The findings suggest that the first wave of job losses may be at the lower end of initial industry estimates, meaning London will keep its place as the continent’s top finance center in the short term.

London’s finance industry should emerge largely unscathed from Brexit even if thousands of jobs move, the City of London’s political leader Catherine McGuinness says, adding that it could take years to feel the full impact of Brexit.

“All the signs are that companies are just making plans to move the minimum necessary,” she told Reuters, adding “just because you can’t see a massive change suddenly happening you can’t assume everything is okay.”

Hiring numbers

The number of available jobs in London’s financial services industry fell the most in six years in 2017, said recruitment agency Morgan McKinley which hires staff in finance.

It bases its number on the overall volume of mandates it receives to find jobs and applies a multiplier based on its market share of London’s finance industry.

The recruiter found 82,147 new financial services jobs were created last year, a 12.45 percent drop on a year earlier. This is the lowest number of jobs available since 2011.

“Brexit has stalled the growth of jobs. Companies are reluctant to make major investment decisions at the moment,” said Hakan Enver, operations director at Morgan McKinley Financial Services, which carried out the survey.

Commercial property

Reuters obtained property data from Savills and Knight Frank, two of the biggest real estate firms in Britain. Savills calculates the value from all-known property deals within the City of London area.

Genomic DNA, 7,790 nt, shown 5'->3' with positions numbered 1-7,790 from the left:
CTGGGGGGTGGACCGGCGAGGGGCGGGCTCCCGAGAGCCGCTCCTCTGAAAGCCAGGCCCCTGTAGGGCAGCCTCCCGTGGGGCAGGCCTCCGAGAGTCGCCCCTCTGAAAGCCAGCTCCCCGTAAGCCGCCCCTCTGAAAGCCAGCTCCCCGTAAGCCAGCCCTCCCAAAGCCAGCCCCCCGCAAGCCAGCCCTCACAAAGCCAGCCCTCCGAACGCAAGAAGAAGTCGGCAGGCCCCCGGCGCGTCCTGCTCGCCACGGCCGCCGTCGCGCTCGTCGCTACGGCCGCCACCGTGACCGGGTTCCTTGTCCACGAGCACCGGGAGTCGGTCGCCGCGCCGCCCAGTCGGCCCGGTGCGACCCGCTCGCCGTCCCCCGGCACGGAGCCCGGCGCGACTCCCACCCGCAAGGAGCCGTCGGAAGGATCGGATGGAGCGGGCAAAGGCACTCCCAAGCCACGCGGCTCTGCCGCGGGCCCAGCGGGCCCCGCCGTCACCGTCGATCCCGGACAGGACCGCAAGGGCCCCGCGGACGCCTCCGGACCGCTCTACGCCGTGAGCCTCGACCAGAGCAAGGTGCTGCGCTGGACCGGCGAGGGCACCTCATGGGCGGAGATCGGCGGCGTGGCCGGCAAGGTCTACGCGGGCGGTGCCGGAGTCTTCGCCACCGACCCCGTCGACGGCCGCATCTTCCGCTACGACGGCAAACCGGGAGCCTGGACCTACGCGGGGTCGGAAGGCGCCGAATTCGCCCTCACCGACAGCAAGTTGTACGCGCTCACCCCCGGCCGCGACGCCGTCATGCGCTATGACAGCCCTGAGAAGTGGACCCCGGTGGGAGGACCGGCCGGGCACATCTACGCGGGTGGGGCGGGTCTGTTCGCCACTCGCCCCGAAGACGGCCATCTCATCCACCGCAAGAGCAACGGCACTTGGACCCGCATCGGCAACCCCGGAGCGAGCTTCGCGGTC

Savills says commercial property prices in the City of London are now at the highest level since the third quarter of 2016, three months after the Brexit vote, driven by a surge in office purchasing and leasing in the final quarter of 2017.

The price of renting real estate in the City of London district rose 9.5 percent in the last three months of the year, climbing to 78 pounds ($107) per square foot, from 71.21 pounds in the third quarter of 2017, Savills says.

“There has been a lot of exaggeration about the demise of the City,” Philip Pearce, a director at Savills, said. “The expectation post-Brexit was the world would start draining away from the City, whereas the reverse has happened.”

In Canary Wharf, prices were also unchanged in 2017 compared with the year before, Knight Frank, whose data comes from landlords, developers and agents, says.

Going Underground

Some 400,000 journeys are recorded every day at the three main underground stations that serve the City and Canary Wharf.

FILE PHOTO: Passenger jets stand on the runway of London City Airport, in London Britain February 12, 2018. REUTERS/Simon Dawson/File Photo